These cards will still win you games. And they will often do so by harnessing the aspect that makes them different than the best choice. Mortify is not better than Vindicate generally, but you could instantly kill something that had haste and was about to smash your face in.
Yes, Treasure Trove may not be better than something like Thought Reflection normally, but after the Reflection is destroyed by removal, the Trove draws card after card. When Jace Beleren just earns you one extra card per turn, the Trove can draw you two or three cards later in the game to fuel the hand. What makes one card less valuable also makes it more valuable in many situations.
Even when one card is worse than another, that won’t matter in most games. I have spent hundreds of articles discussing how to stretch flexibility in the cards chosen for your multiplayer decks. Yes, you want Orim's Thunder and Return to Dust. Yes, you want the flexibility of a card like Profane Command or Pernicious Deed. But you know what? There are times when the Pernicious Deed’s sheer flexibility gets in the way. There are times when you don’t have enough mana to kill the expensive things that a good, old-fashioned Wrath of God or Akroma's Vengeance or Nevinyrral's Disk would handle easily. Even the best answers in Magic are weak against threats that a worse card could better answer. Some of the best threats in Magic are still weaker than many of the lesser threats simply due to flexibility or status. Sigarda, Host of Herons may not be anywhere near Akroma level is class, but she’ll keep off those annoying triggers when the commonly-played Eldrazi attack.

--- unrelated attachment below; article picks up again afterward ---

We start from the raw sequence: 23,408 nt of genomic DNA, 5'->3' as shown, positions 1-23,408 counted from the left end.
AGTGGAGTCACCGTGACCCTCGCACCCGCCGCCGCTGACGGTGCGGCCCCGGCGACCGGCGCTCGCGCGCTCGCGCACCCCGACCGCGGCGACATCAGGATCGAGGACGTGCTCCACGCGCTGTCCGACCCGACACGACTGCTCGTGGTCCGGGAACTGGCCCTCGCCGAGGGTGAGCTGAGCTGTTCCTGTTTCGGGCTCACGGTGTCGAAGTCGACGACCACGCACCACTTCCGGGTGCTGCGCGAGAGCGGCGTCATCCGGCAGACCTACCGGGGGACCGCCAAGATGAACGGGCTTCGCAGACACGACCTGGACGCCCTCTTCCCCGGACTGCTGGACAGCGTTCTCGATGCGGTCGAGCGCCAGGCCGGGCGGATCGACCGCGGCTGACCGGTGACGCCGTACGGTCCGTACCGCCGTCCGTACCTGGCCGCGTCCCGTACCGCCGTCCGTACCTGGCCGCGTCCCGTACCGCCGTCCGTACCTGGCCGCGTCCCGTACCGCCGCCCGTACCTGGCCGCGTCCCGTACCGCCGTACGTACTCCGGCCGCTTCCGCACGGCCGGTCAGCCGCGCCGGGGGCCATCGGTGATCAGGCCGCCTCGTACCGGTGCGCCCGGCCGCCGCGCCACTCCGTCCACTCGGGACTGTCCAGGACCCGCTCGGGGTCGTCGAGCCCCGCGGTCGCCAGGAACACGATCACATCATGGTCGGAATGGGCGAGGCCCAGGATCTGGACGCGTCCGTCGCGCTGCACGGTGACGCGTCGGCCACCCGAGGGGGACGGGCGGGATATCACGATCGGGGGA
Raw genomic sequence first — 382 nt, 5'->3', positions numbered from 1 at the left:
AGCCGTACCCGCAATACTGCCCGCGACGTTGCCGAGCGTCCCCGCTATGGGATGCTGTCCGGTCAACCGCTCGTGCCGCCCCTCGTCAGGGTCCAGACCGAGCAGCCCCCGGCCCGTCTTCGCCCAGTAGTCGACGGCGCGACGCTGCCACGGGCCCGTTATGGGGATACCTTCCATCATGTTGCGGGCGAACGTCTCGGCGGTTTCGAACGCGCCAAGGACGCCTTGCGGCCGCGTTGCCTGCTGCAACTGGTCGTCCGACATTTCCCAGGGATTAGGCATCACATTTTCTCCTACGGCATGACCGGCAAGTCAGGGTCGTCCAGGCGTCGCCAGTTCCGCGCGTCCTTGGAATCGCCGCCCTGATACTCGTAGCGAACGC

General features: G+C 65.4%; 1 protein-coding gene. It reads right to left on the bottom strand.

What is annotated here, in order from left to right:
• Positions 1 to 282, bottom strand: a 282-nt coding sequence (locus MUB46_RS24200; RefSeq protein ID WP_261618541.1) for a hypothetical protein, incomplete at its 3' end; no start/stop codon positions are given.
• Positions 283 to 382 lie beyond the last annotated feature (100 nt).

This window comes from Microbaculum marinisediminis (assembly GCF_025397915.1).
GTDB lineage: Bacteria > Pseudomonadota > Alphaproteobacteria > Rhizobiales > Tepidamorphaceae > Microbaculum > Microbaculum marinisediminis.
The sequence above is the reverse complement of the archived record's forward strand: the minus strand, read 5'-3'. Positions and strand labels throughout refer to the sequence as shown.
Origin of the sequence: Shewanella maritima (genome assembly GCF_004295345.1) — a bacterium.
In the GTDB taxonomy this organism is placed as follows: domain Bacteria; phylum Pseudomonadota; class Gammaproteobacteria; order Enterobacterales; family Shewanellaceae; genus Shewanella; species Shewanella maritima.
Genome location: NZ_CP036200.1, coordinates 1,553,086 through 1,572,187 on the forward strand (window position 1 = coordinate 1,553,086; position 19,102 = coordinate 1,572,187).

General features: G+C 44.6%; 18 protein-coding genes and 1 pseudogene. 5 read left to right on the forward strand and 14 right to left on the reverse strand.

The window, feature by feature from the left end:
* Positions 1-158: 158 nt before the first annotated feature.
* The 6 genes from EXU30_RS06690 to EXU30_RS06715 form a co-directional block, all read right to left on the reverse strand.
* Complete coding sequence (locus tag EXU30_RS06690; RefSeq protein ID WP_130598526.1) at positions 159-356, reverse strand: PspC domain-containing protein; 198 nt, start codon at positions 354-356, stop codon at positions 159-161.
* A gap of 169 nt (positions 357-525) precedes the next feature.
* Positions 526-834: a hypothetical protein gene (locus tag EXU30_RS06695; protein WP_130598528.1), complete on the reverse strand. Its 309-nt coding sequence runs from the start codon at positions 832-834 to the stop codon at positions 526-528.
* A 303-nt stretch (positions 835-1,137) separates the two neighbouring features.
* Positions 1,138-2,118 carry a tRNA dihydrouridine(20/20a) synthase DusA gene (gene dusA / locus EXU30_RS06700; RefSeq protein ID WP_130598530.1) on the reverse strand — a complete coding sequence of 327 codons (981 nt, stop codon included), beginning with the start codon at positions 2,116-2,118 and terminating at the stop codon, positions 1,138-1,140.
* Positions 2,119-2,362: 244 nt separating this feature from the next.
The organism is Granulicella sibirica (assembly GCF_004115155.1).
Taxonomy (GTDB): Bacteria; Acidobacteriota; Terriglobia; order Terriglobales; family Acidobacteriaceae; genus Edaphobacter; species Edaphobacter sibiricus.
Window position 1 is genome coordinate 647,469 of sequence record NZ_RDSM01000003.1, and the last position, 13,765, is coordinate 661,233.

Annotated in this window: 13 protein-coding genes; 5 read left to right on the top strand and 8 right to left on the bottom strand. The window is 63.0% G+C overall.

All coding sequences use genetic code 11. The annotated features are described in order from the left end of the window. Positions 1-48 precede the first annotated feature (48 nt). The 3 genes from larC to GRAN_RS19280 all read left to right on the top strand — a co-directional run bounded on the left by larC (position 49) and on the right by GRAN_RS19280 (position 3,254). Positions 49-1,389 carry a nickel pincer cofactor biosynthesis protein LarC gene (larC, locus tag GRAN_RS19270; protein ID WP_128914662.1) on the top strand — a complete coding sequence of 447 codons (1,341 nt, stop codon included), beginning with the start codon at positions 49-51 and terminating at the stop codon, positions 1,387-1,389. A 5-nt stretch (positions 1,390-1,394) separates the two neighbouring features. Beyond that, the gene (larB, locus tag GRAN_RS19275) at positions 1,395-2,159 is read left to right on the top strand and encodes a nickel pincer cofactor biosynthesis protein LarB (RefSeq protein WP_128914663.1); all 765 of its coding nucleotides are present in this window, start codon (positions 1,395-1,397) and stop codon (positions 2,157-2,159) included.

There are almost always commons, uncommons, and cheap rares that will suit your needs perfectly. You can build decks without all of the glitz and glamour of the cards from my last four articles. They are great, and you should run then if you own them. Some are very cheap to acquire, too! But at the end of the day, the difference between Swiftfoot Boots and Strider Harness or Sylvan Scrying and Rampant Growth is often unnoticed.
The fact is that these “lesser” cards are often just as good as the “better” cards. Right after a list on the Top 100 cards, I felt this was an important point to make. Just build your decks and play. Have fun! Work on the deck’s “perfection” later.
I once had a friend named Chad who was waiting to play a Five Color (two-hundred fifty cards) deck until it was complete. That was silly. Just dial it up, and play! Don’t worry if you have to replace Mystic Snake with Mystic Genesis! Just play.
And remember the power of Treasure Trove.
See you next week,